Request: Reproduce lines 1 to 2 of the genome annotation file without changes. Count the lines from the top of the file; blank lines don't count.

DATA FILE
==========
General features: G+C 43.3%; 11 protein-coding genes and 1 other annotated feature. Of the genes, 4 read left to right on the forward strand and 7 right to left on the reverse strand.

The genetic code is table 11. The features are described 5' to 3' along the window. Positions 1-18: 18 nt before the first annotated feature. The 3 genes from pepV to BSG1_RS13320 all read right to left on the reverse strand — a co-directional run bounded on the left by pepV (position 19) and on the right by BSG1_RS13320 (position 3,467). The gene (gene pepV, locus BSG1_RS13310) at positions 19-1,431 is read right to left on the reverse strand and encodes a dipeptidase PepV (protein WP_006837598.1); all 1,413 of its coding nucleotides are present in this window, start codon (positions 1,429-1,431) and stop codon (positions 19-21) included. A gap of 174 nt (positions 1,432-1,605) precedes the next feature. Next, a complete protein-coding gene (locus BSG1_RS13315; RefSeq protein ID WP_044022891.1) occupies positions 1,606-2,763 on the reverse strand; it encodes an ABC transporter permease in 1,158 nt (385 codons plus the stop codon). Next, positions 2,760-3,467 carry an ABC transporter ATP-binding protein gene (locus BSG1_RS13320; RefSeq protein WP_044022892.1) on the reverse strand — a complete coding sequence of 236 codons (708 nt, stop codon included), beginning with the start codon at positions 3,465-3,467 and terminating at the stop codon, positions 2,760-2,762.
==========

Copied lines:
General features: G+C 43.3%; 11 protein-coding genes and 1 other annotated feature. Of the genes, 4 read left to right on the forward strand and 7 right to left on the reverse strand.

The genetic code is table 11. The features are described 5' to 3' along the window. Positions 1-18: 18 nt before the first annotated feature. The 3 genes from pepV to BSG1_RS13320 all read right to left on the reverse strand — a co-directional run bounded on the left by pepV (position 19) and on the right by BSG1_RS13320 (position 3,467). The gene (gene pepV, locus BSG1_RS13310) at positions 19-1,431 is read right to left on the reverse strand and encodes a dipeptidase PepV (protein WP_006837598.1); all 1,413 of its coding nucleotides are present in this window, start codon (positions 1,429-1,431) and stop codon (positions 19-21) included. A gap of 174 nt (positions 1,432-1,605) precedes the next feature. Next, a complete protein-coding gene (locus BSG1_RS13315; RefSeq protein ID WP_044022891.1) occupies positions 1,606-2,763 on the reverse strand; it encodes an ABC transporter permease in 1,158 nt (385 codons plus the stop codon). Next, positions 2,760-3,467 carry an ABC transporter ATP-binding protein gene (locus BSG1_RS13320; RefSeq protein WP_044022892.1) on the reverse strand — a complete coding sequence of 236 codons (708 nt, stop codon included), beginning with the start codon at positions 3,465-3,467 and terminating at the stop codon, positions 2,760-2,762.